Society of Authors calls on literary festival organisers to pay writers to appear at events

Literary events help sales, but guest writers who give up time at the keyboard need money

Nick Clark
Arts Correspondent
Saturday 12 December 2015 22:13 GMT
Some believe that festivals such as Hay on Wye, above, should pay speakers around £300
Some believe that festivals such as Hay on Wye, above, should pay speakers around £300

Literary festivals may be booming in Britain, with more than 350 events being staged each year, but a growing number of authors are frustrated that they’re not sharing – from a financial perspective, at least – in the book bonanza.

At present, while some authors can be asked to appear for no money, others are paid a fee described as inadequate by the Society of Authors (SoA). It wants every festival that charges admission to pay speakers more for appearing. The SoA also revealed that the Arts Council has the issue on its radar and will refuse grants to literary events that do not pay the writers who participate.

Joanne Harris, the author of Chocolat, said: “Some of the festivals who take the endless goodwill of contributors for granted will either have to close or rethink. This provides an incentive for those who want to do right by authors.”

The fee paid to an author for an appearance tends to be between £150 and £200, the SoA revealed this week, after contacting 22 of the most high-profile festivals. It says the minimum £150 fee equates to an annual salary of just £13,500.

Amanda Craig, the author of Hearts and Minds, previously criticised festival pay rates in 2009

The society has called on those running festivals to increase payments to participants, and pointed out that the average earnings of a professional full-time author is just £11,000, according to last year’s Authors’ Licensing and Collecting Society study.

Kate Pool, the deputy chief executive of the SoA, said: “In the past few years, it’s become obvious that the best-funded festivals have not always paid the authors well, even though they are the performers.”

She continued: “Authors are freelancers. They are being asked because people want to hear them speak. They’re giving up a day of their time and that costs money.”

Amanda Craig, the author of Hearts and Minds, previously criticised festival pay rates in 2009, and “it’s still an issue now,” she said. “There are too many festivals and they don’t cost [them] properly. It is difficult because authors love meeting their readers, but people don’t understand that it’s work; it’s taking time and income. I think £300 would be about right.”

The issue of festival pay has long rankled with authors – especially with the proliferation of literary events, which thanks to rising attendances and corporate sponsorship are earning greater revenues. In addition, political and celebrity speakers command a higher fee.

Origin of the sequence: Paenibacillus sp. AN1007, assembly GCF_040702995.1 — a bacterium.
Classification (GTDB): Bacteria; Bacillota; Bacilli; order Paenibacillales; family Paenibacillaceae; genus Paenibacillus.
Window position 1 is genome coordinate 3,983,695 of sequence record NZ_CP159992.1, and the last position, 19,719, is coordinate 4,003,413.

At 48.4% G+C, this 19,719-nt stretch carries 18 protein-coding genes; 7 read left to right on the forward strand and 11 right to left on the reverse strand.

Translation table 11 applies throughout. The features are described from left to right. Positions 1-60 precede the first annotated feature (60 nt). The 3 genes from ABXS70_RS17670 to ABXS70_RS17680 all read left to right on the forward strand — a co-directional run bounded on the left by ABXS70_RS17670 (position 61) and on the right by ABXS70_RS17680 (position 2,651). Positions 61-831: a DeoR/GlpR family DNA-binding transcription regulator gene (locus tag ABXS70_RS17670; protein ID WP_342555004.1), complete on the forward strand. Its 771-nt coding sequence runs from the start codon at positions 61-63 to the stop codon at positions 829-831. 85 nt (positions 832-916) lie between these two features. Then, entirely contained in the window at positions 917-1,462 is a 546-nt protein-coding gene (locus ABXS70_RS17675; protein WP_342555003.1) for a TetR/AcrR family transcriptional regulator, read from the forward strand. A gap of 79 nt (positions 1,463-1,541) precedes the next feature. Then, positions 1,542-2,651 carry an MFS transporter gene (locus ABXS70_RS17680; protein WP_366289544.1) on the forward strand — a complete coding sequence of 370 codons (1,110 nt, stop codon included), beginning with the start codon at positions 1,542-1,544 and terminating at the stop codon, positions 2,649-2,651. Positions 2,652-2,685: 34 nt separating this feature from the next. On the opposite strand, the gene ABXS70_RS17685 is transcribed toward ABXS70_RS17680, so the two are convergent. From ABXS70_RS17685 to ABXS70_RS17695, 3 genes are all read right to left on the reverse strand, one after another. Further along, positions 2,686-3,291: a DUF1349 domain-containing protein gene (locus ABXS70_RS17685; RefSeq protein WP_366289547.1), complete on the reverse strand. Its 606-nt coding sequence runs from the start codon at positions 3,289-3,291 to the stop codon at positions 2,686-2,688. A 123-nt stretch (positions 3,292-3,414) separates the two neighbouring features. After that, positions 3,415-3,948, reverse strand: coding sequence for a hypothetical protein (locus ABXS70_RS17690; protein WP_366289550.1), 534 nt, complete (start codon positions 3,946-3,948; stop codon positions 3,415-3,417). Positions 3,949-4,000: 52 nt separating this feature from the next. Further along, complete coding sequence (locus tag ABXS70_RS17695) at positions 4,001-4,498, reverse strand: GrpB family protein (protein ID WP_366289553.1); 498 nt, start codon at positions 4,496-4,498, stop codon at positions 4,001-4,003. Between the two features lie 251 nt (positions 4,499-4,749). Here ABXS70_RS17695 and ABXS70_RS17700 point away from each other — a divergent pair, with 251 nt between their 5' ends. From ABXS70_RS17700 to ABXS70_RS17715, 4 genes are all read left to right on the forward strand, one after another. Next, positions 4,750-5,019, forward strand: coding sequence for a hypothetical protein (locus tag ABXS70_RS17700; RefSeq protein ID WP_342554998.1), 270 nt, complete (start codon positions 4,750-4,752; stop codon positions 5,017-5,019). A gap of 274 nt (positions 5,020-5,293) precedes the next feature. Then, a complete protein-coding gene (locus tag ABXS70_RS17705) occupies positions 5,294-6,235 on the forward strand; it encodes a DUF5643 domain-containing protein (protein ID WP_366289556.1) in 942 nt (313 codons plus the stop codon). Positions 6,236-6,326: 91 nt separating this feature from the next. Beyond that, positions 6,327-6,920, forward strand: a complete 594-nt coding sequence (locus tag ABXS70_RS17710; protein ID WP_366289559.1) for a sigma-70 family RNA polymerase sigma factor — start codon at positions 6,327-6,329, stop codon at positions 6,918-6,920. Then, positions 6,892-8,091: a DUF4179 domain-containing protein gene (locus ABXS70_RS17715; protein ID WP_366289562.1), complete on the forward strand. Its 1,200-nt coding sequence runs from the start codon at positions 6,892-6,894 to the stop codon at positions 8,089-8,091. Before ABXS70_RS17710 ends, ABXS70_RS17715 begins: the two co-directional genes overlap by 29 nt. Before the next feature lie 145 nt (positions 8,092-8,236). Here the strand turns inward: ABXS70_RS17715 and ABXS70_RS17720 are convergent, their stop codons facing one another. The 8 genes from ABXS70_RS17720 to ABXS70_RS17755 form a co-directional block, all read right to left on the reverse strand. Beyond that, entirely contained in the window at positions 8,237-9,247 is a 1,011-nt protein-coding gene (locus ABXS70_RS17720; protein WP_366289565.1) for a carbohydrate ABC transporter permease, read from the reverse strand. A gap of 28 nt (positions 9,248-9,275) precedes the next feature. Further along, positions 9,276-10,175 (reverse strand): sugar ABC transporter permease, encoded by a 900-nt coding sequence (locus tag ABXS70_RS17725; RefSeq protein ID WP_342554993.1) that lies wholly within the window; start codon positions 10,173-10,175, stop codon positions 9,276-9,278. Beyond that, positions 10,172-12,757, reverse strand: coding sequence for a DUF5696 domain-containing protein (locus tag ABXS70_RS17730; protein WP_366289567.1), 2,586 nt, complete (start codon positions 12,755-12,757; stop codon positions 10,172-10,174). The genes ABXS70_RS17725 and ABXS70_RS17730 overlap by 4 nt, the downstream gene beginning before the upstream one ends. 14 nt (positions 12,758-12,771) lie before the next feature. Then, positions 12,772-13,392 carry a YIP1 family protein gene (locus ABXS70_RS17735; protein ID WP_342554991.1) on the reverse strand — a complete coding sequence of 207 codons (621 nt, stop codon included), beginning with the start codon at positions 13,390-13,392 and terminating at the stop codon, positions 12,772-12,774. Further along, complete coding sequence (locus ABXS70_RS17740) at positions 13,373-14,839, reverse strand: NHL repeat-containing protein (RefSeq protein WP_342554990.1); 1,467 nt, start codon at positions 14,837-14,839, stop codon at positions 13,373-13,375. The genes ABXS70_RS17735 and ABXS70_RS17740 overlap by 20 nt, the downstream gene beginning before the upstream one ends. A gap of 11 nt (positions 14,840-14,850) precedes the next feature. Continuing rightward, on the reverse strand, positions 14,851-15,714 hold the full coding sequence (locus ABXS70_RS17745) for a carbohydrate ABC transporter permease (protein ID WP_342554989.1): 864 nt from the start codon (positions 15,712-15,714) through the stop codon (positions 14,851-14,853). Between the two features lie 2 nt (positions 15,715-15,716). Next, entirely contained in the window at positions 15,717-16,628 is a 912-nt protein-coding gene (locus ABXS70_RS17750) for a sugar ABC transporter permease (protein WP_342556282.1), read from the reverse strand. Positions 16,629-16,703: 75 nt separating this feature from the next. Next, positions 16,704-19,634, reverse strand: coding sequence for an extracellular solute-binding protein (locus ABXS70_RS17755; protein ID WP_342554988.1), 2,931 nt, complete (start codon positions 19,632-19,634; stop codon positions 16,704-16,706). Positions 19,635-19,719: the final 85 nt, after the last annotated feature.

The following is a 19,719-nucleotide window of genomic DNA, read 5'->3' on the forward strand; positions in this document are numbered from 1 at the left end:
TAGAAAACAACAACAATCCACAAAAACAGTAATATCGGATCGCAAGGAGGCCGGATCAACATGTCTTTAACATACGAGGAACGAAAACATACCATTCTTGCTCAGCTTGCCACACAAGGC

Matt Haig, whose A Boy Called Christmas has just been published, has participated in nearly 20 festivals over the past year. “Some are great, but authors’ pay is a central issue,” she said.

The changing role of the author means they are now encouraged to interact on social media and speak at events. “Nowadays, authors are seen as more than people who just sit in their attic writing alone, so there needs to be a clearer financial incentive,” Haig said. “We go back to the idea of author as public figure and performer. As a courtesy, writers should be offered more than a bottle of wine or a book.”

The SoA said festivals have responded positively to its plea and it is now drafting best practice guidelines as well as checklists on author issues ranging from logistics to VAT. Those surveyed included the biggest literary festivals such as Edinburgh, which sold 123,00 tickets last year; Cheltenham, which sold 136,000; and Hay, whose last published ticket sales in 2013 showed it had shifted 230,000. The biggest can charge admission ranging from £5 to over £20 for each event.

The SoA also talked to smaller festivals including Ways with Words, Ilkley and Charleston. Among those surveyed was the Bath Literature Festival, which is sponsored by The Independent.

Diana Reich, artistic director of Charleston Festival, said: “We would always like to pay more, but our festival is quite small and the economics don’t allow for it. We try and compensate by making it a fabulous experience for authors. We try to show how much they are valued.”

The Arts Council, which funds literary festivals among its National Portfolio Organisations, offers grants. The SoA report said the Arts Council “will analyse proposed expenditure to ensure writers are being paid and have confirmed they will not fund festivals who do not fund authors”. The funding body stated: “We always ask if writers are appropriately paid when assessing grant applications.”

Mark McCrum, whose murder mystery Fest is set at a festival, said: “There is an idea that authors will do a lot of things for nothing. We are actually pretty badly paid. You don’t ask a plumber fix a tap for nothing.

“[Festivals] are great for profile-raising and promoting books. It’s good fun and it’s nice to meet other writers. But I still think it would be great if everyone got paid.”

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